While law enforcement believes they were able to hunt down and destroy all instances of both GameOver Zeus and Cryptolocker — two of the most notorious web viruses operating today — there is no way to know for sure. Even if they did destroy all copies of both viruses, there will certainly be more of this kind of malware released by other hackers in the future. Keep reading to learn things you can do to protect yourself from botnets and ransomware.
Tagged: network security
According to WifiForward, a group of companies concerned with making WiFi better, we are in for a WiFi crunch in a few years. Having better WiFi connections can only lead to a brighter future, but as we move into this WiFi-centric world, we would do well to keep online security issues in mind.
When you think about the danger of cyber criminals invading your home WiFi network, what’s your biggest fear? If you’re like most consumers, it’s likely to be having your sensitive information stolen and used to commit identity fraud.
Failing to secure your home WiFi connection could lead to your home network being hijacked and used to commit many kinds of crimes — read what’s happened to innocent people just like you.
Although some people may believe “cloud storage” has something to do with weather fronts, it’s simply an easy way for anyone to save data with a remote, third-party database. And it’s becoming more and more mainstream. Any time you use Gmail to send an email, or upload photos to Shutterfly, as just two examples, you’re entrusting your personal and sensitive information to cloud storage.
In the age of smartphones, why would anyone want to use an outdated New York City payphone? To connect to a free WiFi hotspot, of course! That’s what NYC Mayor Bill de Blasio is counting on as he embarks on a bold plan to create one of the largest public WiFi networks in the country. Politicians and public interest and trade groups are jumping on the payphone hotspot bandwagon. But wait a minute! Is anybody thinking about security, which is non-existent at WiFi hotspots?
When we are traveling, there’s nothing more convenient than hotels offering WiFi so we can check our email and possibly even get a little work done. Since we usually pay a premium to access the hotel’s WiFi network, many of us probably assume that it must be secure.
If you read this blog, you are probably aware about the security problems inherent to public WiFi networks. But what...
If companies like Microsoft can’t safeguard their own proprietary information, how well can they protect your information? Keep reading to find out what hackers allegedly did with popular video games such as “Call of Duty” and “Gears of War 3” as well as other software systems.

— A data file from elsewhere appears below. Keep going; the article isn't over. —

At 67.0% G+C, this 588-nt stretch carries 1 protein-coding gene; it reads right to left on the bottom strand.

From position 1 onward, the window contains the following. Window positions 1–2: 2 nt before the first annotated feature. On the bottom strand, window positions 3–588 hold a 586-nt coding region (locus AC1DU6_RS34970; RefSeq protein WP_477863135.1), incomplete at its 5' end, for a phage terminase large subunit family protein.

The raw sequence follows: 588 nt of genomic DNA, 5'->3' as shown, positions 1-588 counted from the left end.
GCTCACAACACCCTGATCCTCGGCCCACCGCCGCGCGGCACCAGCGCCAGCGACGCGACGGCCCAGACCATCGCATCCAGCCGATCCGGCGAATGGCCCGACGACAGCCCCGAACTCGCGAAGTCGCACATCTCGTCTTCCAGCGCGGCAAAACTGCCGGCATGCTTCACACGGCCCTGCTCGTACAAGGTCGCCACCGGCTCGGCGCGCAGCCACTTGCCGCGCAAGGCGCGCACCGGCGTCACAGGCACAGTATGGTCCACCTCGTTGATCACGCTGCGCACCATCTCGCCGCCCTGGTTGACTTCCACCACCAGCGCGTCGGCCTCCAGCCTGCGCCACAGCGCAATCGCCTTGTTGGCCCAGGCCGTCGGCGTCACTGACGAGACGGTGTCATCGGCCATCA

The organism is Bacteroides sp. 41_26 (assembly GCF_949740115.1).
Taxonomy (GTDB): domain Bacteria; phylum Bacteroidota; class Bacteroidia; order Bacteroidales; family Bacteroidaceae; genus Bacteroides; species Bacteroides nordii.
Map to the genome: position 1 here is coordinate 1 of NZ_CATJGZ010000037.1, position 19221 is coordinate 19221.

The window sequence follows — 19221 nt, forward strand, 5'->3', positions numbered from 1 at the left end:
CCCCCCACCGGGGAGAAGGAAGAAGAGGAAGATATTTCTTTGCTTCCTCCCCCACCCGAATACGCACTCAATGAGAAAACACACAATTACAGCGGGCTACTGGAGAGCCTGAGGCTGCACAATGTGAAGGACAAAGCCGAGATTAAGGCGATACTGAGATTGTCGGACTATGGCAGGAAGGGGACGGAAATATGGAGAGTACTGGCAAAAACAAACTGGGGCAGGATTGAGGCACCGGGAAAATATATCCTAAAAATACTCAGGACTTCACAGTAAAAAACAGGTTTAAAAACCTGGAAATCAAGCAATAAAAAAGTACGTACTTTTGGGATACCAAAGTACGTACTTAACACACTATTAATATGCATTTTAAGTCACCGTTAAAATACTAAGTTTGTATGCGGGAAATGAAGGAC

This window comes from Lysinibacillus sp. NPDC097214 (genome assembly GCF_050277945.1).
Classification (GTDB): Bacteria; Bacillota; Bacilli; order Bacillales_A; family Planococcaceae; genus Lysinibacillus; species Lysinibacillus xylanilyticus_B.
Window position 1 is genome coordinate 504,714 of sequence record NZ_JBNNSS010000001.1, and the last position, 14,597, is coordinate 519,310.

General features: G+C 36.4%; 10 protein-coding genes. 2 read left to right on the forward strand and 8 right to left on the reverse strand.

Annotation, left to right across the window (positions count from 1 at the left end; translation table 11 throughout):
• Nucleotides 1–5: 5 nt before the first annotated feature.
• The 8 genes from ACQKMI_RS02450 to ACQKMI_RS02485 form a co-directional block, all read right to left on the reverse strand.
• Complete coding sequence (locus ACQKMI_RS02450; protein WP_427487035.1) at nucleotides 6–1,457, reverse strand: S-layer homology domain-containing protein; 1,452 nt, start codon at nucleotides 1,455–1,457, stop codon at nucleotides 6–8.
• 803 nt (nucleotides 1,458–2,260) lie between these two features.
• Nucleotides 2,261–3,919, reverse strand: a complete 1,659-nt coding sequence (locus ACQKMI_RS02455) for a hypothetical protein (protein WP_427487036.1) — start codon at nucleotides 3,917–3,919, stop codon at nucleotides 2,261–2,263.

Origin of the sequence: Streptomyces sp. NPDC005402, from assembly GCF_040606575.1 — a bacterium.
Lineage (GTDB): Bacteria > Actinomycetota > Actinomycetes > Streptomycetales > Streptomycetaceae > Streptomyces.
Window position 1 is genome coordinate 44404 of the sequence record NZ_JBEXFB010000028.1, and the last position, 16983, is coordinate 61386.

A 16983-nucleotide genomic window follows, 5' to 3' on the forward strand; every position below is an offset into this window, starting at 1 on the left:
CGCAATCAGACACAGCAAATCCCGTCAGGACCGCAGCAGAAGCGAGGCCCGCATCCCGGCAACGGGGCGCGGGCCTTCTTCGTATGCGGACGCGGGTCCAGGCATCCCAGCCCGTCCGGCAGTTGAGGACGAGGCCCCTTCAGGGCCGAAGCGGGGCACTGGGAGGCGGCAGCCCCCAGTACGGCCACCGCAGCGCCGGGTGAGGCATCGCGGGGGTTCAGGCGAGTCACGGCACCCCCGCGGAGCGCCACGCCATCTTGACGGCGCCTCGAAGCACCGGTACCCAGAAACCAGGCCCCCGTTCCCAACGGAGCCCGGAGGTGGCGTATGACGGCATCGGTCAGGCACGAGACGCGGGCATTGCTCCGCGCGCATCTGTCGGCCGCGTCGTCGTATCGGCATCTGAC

No one expects to get a $600 bill for basic wireless Internet service. But according to CBC News, that’s exactly what happened to Darlene Davies of Chilliwack, British Columbia. Davies normally pays $60 a month to use Rogers unsecured Rocket hub WiFi hotspot access point at home. So she was shocked when her monthly bill arrived and it was for 10 times that amount.
Davies said she didn’t know she had to add password protection to secure her home WiFi network. That left the door wide open for piggybackers to hop on her WiFi and rack up a huge bill.
Humanity reached an important mobile milestone this year. There are now more mobile devices than people on the planet. Not surprisingly, part of what’s feeding the mobile frenzy is the growing number of consumers who are multi-device owners. More than 60% of online adults use at least two devices every day, according to a new study by GfK commissioned by Facebook. And more than 40% of those surveyed sometimes start an activity on one device but finish it on another. While that can make completing online tasks a lot more convenient, it can also expose your sensitive information to more online security risks. Each mobile device gives cybercriminals another access point they can exploit.
A personal VPN must be intelligent enough to know what the connection is and only activate when needed.
At PRIVATE WiFi, we not only devised that capability, we patented it.
When it comes to wireless security at the Winter Games in Sochi, you’re in a high risk environment. Cybercriminals routinely exploit high profile events that draw huge crowds. That’s why the U.S. government is warning travelers to the Olympics what they should expect – namely that none of their communications should be considered private.